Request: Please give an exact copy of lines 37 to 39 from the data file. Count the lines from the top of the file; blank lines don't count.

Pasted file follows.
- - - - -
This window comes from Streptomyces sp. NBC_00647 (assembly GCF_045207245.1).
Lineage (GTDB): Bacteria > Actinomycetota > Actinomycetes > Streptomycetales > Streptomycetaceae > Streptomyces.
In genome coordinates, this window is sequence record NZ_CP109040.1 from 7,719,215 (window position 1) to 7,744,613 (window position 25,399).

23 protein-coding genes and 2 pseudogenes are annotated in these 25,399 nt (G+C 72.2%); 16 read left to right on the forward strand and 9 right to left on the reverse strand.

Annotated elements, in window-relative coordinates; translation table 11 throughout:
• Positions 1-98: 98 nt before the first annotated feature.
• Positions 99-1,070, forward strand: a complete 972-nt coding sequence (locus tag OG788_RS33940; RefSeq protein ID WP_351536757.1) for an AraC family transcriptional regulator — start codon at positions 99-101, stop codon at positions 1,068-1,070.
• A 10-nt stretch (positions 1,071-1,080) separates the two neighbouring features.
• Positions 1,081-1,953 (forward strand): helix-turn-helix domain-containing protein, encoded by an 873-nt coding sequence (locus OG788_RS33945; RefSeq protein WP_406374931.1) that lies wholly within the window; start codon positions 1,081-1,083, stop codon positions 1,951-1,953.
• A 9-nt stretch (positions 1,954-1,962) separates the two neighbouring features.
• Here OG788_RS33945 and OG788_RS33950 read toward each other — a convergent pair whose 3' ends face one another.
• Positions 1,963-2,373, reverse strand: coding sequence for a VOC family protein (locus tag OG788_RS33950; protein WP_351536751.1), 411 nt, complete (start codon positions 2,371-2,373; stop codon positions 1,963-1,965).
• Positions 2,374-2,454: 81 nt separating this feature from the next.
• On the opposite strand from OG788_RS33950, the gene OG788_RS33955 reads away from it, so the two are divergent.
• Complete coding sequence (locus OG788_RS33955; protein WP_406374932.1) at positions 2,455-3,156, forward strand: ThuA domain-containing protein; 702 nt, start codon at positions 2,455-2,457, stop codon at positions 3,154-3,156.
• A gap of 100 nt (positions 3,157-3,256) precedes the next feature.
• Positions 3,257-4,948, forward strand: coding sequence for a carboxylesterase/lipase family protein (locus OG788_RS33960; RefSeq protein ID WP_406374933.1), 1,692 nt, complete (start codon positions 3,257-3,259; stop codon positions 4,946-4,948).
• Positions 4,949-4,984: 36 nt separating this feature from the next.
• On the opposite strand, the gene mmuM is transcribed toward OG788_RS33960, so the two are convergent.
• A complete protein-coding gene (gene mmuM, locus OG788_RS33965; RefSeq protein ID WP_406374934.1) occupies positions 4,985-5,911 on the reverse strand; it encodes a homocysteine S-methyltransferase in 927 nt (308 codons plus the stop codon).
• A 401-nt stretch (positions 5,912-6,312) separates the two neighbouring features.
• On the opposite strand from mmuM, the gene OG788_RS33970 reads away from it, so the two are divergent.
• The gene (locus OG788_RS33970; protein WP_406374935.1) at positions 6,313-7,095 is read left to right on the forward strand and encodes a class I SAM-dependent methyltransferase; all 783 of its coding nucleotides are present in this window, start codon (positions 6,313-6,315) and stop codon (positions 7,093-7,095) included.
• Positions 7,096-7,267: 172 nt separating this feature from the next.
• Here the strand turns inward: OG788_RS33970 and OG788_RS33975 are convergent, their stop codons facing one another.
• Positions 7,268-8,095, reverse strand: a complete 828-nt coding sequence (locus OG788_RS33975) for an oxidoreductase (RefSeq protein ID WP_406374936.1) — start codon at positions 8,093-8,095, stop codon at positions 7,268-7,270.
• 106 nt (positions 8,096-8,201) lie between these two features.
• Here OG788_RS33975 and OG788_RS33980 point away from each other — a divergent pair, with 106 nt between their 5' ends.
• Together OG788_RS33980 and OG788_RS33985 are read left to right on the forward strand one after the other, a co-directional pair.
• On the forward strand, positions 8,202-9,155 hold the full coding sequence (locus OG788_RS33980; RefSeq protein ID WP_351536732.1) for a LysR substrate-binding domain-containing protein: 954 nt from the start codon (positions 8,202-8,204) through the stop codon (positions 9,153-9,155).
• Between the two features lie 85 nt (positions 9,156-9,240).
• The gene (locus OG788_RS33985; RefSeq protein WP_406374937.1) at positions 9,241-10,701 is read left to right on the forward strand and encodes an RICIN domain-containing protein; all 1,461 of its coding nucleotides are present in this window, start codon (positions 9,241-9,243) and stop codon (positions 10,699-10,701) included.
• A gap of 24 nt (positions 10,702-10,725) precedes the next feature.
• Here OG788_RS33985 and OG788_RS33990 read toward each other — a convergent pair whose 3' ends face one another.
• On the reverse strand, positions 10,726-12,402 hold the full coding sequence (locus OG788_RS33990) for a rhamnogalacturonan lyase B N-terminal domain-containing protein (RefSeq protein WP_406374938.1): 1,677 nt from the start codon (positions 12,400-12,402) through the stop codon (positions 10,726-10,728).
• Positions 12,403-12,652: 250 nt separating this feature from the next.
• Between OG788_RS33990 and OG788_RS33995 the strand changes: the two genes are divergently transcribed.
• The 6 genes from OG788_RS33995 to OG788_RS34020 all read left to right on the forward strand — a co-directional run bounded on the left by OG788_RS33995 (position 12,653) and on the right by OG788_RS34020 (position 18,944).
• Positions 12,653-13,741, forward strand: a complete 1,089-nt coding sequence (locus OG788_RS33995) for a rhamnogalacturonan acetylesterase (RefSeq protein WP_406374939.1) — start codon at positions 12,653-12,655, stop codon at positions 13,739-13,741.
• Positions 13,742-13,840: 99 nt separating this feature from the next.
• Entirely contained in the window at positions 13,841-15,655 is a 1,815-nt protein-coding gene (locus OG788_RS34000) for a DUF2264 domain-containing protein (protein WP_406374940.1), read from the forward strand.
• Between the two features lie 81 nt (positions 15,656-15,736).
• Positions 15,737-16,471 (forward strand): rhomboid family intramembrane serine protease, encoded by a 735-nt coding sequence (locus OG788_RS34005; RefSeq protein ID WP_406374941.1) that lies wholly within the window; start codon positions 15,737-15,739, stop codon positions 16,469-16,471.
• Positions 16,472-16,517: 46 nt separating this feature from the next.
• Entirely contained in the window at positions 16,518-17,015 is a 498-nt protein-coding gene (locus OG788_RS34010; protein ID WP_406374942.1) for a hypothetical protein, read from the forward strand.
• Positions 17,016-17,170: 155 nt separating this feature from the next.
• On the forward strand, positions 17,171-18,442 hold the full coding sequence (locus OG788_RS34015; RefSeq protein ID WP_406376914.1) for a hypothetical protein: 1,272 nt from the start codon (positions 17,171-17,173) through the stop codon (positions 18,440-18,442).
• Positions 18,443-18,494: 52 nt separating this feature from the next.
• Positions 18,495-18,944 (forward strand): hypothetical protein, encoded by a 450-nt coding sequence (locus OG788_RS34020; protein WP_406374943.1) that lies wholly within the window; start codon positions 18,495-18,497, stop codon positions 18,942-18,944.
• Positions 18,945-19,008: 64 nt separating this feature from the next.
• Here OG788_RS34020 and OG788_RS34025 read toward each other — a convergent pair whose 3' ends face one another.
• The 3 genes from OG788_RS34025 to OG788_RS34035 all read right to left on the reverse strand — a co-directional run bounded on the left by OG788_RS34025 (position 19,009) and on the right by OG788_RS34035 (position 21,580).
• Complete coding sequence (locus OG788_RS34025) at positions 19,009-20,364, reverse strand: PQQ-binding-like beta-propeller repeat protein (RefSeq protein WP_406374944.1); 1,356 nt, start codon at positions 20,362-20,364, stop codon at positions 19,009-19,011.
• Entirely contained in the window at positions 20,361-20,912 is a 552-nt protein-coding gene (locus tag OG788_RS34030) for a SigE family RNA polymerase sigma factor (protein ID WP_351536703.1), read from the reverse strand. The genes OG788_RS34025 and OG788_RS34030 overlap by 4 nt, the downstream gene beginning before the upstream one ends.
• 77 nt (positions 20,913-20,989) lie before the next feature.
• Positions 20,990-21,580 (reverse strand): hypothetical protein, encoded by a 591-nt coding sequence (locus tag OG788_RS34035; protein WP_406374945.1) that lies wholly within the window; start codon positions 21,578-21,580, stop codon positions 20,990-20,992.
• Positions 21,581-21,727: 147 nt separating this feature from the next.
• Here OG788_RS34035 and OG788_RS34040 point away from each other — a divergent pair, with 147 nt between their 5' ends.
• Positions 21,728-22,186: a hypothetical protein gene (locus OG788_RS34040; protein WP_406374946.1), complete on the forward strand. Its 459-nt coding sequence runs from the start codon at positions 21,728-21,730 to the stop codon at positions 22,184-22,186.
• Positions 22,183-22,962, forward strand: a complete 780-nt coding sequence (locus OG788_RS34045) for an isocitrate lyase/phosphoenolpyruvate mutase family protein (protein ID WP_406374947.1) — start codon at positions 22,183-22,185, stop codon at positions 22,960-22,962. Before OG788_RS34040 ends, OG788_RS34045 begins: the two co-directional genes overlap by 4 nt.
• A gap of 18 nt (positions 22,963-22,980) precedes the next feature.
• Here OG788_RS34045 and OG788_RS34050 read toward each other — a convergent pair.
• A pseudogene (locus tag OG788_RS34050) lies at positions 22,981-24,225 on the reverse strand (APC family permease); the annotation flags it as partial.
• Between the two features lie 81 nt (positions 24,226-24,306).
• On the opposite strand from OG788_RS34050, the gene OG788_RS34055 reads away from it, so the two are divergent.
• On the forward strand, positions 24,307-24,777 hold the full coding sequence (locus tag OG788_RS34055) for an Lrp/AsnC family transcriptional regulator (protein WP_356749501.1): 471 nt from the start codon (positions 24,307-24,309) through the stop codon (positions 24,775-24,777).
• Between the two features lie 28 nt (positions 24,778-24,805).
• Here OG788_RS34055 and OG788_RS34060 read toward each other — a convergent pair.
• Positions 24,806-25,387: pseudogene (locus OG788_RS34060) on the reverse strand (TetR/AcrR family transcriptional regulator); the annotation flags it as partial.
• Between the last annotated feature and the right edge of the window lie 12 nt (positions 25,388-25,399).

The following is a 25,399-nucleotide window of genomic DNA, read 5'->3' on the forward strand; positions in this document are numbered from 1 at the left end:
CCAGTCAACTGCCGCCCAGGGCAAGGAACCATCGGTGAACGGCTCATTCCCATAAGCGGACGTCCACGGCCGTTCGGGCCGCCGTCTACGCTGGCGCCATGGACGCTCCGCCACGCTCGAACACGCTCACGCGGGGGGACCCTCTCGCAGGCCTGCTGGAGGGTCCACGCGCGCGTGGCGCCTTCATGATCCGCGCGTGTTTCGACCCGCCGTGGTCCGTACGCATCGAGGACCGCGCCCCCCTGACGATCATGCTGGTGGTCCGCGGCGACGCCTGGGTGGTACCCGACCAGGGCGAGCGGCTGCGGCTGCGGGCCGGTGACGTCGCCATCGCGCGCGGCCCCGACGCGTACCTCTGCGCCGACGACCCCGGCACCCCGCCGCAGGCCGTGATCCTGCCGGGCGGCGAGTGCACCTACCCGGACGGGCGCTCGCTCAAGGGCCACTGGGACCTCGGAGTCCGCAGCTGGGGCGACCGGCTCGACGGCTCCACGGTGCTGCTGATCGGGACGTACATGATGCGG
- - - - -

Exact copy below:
• Between OG788_RS33990 and OG788_RS33995 the strand changes: the two genes are divergently transcribed.
• The 6 genes from OG788_RS33995 to OG788_RS34020 all read left to right on the forward strand — a co-directional run bounded on the left by OG788_RS33995 (position 12,653) and on the right by OG788_RS34020 (position 18,944).
• Positions 12,653-13,741, forward strand: a complete 1,089-nt coding sequence (locus OG788_RS33995) for a rhamnogalacturonan acetylesterase (RefSeq protein WP_406374939.1) — start codon at positions 12,653-12,655, stop codon at positions 13,739-13,741.